Send to

Choose Destination
Arch Surg. 1984 Aug;119(8):936-41.

Long-term hepatic arterial infusion chemotherapy. Anatomic considerations, operative technique, and treatment morbidity.


Disappointment with the results of systemic chemotherapy for treatment of colorectal hepatic metastases has led to renewed interest in hepatic arterial infusion chemotherapy. Forty adult patients underwent preoperative examination, operative staging of the extent of liver involvement, and surgical placement of an implantable pump with the catheter in the hepatic arterial system. Twenty-one patients were previously untreated. Hepatic involvement ranged from 15% to 85%; none of the patients had unresectable extrahepatic disease. Operative complications occurred in 10% of the patients; there were no deaths. Treatment morbidity consisted of gastrointestinal tract inflammation and/or ulceration (48%) and hepatitis (65%). Partial tumor responses occurred in nine of 18 previously untreated patients and five of 16 previously treated patients. Use of an implantable pump for long-term hepatic arterial chemotherapy was associated with improved patient acceptance, minimal operative morbidity, and substantial tumor response to chemotherapy.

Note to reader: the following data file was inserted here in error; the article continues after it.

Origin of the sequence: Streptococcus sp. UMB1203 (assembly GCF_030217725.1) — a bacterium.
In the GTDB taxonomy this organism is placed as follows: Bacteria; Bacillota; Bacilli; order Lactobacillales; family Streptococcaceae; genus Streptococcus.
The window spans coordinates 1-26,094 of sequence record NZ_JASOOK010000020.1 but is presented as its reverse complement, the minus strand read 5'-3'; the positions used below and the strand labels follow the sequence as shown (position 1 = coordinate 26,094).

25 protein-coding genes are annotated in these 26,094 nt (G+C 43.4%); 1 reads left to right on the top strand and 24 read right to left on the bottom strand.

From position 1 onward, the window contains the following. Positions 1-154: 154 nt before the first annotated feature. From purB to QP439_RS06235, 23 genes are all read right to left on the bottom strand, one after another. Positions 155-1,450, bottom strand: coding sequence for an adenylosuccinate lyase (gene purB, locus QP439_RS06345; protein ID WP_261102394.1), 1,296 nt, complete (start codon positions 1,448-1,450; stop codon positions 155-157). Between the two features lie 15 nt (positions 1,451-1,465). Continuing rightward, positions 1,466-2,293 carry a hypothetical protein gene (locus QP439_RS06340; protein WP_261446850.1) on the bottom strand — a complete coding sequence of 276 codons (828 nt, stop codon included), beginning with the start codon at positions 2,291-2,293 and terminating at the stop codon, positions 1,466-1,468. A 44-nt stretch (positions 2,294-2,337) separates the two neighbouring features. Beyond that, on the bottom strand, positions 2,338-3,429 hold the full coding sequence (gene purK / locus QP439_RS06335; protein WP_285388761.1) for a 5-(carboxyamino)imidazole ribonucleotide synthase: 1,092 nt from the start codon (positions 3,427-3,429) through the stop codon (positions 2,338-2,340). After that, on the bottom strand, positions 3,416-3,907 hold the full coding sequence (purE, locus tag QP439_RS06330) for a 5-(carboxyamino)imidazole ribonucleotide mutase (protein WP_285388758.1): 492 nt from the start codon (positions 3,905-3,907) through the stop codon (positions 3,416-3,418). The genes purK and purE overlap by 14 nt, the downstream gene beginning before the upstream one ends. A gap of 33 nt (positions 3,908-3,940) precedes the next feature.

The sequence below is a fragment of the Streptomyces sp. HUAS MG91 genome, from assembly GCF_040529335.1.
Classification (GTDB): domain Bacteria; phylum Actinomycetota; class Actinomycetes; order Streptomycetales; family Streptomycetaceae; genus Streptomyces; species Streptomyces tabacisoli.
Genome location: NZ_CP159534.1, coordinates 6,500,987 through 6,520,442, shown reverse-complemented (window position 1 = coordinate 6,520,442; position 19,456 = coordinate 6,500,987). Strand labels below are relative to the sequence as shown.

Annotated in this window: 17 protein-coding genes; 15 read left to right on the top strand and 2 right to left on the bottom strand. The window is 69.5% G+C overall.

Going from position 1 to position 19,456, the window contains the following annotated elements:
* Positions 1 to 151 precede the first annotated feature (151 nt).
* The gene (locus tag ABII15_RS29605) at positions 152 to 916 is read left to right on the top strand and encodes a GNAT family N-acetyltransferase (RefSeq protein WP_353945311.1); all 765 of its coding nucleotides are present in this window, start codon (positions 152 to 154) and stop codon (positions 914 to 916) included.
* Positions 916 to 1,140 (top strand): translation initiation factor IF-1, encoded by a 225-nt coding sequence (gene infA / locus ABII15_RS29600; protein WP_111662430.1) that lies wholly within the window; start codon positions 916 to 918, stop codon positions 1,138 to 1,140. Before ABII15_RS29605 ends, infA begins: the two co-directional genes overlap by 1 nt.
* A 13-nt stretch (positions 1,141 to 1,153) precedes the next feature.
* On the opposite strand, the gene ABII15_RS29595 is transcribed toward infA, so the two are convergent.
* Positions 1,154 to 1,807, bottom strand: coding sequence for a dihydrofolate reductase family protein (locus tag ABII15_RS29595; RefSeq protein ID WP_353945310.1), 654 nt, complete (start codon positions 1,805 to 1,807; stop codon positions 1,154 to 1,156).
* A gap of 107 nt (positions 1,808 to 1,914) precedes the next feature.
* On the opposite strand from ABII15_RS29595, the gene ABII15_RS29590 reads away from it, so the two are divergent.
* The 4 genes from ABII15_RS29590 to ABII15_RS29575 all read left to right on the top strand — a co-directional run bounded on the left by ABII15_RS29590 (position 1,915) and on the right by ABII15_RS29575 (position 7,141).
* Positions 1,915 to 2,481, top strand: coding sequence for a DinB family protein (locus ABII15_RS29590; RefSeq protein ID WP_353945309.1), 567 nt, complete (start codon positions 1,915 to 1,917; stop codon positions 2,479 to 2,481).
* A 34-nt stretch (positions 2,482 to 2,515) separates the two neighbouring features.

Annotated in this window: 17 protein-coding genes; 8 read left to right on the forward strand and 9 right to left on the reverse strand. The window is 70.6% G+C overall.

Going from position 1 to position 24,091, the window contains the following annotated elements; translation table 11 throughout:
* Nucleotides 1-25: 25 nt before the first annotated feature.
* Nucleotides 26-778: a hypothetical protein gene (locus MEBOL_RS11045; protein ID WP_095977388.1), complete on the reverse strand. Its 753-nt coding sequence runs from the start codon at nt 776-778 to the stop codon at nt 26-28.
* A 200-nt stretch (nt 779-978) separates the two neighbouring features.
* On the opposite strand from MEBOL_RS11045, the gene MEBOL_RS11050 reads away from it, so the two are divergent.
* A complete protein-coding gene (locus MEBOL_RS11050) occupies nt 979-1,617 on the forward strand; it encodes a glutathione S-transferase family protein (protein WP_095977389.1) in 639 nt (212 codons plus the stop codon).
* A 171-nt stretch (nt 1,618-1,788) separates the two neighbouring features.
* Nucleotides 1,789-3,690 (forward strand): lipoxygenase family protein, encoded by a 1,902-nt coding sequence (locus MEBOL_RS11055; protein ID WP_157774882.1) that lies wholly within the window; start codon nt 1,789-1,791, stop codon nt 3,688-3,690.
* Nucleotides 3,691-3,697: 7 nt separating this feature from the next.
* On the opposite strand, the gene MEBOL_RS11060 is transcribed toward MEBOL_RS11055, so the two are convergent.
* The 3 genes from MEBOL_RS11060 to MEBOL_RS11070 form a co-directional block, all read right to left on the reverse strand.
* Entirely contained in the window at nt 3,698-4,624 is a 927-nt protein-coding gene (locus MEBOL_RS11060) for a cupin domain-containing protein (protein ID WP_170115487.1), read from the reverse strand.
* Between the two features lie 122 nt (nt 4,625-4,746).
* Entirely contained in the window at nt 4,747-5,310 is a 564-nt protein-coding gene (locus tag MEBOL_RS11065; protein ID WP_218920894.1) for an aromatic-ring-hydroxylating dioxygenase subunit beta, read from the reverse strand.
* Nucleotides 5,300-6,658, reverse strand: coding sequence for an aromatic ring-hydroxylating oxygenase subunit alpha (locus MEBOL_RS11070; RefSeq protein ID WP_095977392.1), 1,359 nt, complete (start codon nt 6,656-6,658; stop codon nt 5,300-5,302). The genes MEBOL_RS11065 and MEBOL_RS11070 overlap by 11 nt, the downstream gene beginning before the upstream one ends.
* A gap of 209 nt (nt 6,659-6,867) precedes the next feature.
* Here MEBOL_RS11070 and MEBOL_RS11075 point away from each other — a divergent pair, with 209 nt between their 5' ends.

[Indexed for MEDLINE]

Supplemental Content

Full text links

Icon for Silverchair Information Systems
Loading ...
Support Center